Duncan Laurence’s victory with “Arcade” in Tel Aviv meant that the Netherlands received the honour of organising the 2020 Eurovision Song Contest for the first time since 1980.
Europe’s favourite live music event was previously hosted by Hilversum (1958), Amsterdam (1970) and The Hague (1976 and 1980) and the search is now on for the 2020 host city.
As usual, the host broadcaster invited bids from those Dutch cities interested in staging the event. Within days of the 2019 contest, the cities of Amsterdam, Arnhem, Breda, ‘s-Hertogenbosch, The Hague, Leeuwarden, Maastricht, Rotterdam and Utrecht all indicated that they would be willing to host the 2020 event. It is a testament to the popularity of the Eurovision Song Contest and to the enthusiasm for the show in the Netherlands that so many cities put themselves forward.
The broadcaster AVROTROS has been responsible for recent Dutch Eurovision entries including the 2019 winning song, but in a rather unusual move, the 2020 contest will be organised jointly by the three leading broadcasters in the Netherlands, AVROTROS, NOS and NPO.
On 10 July 2019 the remaining bidding cities of Arnhem, ‘s-Hertogenbosch, Maastricht, Rotterdam and Utrecht presented their formal bid books to the organisers at a ceremony in Hilversum, the home of Dutch broadcasting. By 16 July 2019, the list of potential host cities had been narrowed down to just two options, Maastricht and Rotterdam, and on 30 August 2019 it was finally announced that the city of Rotterdam would have the honour of hosting the 2020 Eurovision Song Contest.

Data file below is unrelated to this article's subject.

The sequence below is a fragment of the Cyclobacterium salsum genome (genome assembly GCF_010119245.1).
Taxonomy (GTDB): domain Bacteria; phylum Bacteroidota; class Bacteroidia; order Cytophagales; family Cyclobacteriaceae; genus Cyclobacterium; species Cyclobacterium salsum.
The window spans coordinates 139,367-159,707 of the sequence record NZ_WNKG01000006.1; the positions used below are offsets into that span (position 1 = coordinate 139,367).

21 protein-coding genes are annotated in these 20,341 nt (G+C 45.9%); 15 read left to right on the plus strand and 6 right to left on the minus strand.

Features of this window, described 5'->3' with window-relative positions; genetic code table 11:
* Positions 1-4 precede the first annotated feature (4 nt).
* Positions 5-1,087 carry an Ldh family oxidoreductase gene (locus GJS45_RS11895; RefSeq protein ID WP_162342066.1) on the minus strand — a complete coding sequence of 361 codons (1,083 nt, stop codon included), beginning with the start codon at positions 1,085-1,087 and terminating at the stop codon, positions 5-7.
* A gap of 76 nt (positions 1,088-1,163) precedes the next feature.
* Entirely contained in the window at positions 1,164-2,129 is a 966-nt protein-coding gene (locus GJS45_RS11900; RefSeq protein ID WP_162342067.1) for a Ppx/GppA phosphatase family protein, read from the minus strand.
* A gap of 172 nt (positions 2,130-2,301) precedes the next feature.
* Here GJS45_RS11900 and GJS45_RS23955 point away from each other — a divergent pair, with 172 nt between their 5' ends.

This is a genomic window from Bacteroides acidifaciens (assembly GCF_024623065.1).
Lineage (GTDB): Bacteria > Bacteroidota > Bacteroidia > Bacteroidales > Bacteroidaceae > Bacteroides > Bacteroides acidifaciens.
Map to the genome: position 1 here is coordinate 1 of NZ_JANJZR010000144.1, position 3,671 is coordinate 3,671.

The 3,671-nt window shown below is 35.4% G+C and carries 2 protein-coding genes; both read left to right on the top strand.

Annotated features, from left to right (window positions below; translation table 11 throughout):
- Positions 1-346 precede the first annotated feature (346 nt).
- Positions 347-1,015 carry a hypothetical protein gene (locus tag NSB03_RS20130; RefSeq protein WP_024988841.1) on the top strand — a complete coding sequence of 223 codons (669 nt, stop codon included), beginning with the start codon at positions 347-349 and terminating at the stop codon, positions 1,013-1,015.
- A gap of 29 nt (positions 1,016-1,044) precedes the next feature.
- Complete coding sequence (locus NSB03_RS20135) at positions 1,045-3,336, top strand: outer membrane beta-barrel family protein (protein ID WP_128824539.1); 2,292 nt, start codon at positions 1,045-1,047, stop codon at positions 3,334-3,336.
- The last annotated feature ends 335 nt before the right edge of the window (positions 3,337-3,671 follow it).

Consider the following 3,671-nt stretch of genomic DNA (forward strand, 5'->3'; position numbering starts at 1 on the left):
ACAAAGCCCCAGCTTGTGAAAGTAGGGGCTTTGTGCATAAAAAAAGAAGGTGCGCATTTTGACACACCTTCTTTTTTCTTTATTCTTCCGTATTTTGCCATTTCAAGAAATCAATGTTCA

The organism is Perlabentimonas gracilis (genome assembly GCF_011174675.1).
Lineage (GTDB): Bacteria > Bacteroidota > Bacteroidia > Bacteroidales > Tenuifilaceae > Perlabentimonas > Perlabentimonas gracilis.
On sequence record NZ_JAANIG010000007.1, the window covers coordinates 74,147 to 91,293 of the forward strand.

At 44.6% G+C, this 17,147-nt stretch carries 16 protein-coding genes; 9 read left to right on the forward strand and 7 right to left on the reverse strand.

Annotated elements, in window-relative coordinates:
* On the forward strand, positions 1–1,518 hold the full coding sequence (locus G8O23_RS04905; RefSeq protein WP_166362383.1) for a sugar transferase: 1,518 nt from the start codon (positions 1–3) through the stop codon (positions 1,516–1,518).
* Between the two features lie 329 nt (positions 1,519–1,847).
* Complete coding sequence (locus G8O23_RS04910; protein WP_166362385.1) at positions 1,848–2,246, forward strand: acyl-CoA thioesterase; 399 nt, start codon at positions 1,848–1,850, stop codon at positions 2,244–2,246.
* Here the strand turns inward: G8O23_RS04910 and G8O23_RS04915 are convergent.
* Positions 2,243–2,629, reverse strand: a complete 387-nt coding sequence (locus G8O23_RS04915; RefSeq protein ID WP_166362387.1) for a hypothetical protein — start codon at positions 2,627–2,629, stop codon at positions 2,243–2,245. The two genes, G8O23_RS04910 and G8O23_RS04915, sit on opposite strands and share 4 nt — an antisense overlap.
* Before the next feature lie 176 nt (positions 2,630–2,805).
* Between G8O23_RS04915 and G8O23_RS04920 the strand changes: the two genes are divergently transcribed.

Rotterdam previously hosted Junior Eurovision on 2007, and the 2020 ESC was to be staged at the Ahoy Arena in the South Holland city’s convention centre on 12/14/16 May.
Tickets went on sale in late 2019 and preparations were very well advanced, with all the songs selected and the stage design finalised. Then the world changed. The coronavirus pandemic that swept the world in early 2020 meant that holding a large public event was no longer considered safe and the organisers looked at how they might proceed. Unfortunately, no alternative format could be agreed and on 18 March 2020 it was announced that the ESC2020 had been cancelled.
No one was more disappointed that the artists who had ben selected to represent their countries in 2020 for the Eurovision Song Contest that never was. They had some consolation in the form of the “Europe shine a light” tribute show that was aired on what would have been grand final night, but Eurovision became just another casualty of the virus that brought so much unhappiness and despair to so many in 2020.
The various OGAE national clubs continued their work and tried to bring fans together despite not being able to meet up in person in Rotterdam or indeed in most countries during the long months of health controls. The annual OGAE Poll was opened up to the public and became the Eurovision Fan Contest 2020. we will never know if The Roop would have been victorious on the Rotterdam stage as they were in the OGAE contest.
Rotterdam was granted the right to host the 2021 and ESC2020 became the Eurovision Song Contest that never was.